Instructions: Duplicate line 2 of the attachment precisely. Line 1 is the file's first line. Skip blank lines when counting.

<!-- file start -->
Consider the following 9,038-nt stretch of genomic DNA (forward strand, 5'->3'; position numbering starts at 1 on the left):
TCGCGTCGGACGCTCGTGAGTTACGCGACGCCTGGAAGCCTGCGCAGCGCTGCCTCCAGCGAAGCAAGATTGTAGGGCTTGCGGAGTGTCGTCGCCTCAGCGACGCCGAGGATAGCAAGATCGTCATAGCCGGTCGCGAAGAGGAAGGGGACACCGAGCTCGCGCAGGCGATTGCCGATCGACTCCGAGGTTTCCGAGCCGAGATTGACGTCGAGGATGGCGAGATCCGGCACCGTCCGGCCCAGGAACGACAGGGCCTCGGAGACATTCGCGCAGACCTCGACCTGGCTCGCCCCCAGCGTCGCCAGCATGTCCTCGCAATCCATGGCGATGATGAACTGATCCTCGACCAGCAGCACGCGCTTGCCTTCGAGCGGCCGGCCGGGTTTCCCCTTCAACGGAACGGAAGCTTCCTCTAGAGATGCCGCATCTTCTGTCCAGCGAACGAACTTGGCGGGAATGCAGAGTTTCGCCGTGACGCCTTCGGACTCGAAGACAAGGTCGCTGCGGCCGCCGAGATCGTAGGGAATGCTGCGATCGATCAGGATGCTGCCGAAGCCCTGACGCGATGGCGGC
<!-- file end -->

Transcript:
TCGCGTCGGACGCTCGTGAGTTACGCGACGCCTGGAAGCCTGCGCAGCGCTGCCTCCAGCGAAGCAAGATTGTAGGGCTTGCGGAGTGTCGTCGCCTCAGCGACGCCGAGGATAGCAAGATCGTCATAGCCGGTCGCGAAGAGGAAGGGGACACCGAGCTCGCGCAGGCGATTGCCGATCGACTCCGAGGTTTCCGAGCCGAGATTGACGTCGAGGATGGCGAGATCCGGCACCGTCCGGCCCAGGAACGACAGGGCCTCGGAGACATTCGCGCAGACCTCGACCTGGCTCGCCCCCAGCGTCGCCAGCATGTCCTCGCAATCCATGGCGATGATGAACTGATCCTCGACCAGCAGCACGCGCTTGCCTTCGAGCGGCCGGCCGGGTTTCCCCTTCAACGGAACGGAAGCTTCCTCTAGAGATGCCGCATCTTCTGTCCAGCGAACGAACTTGGCGGGAATGCAGAGTTTCGCCGTGACGCCTTCGGACTCGAAGACAAGGTCGCTGCGGCCGCCGAGATCGTAGGGAATGCTGCGATCGATCAGGATGCTGCCGAAGCCCTGACGCGATGGCGGC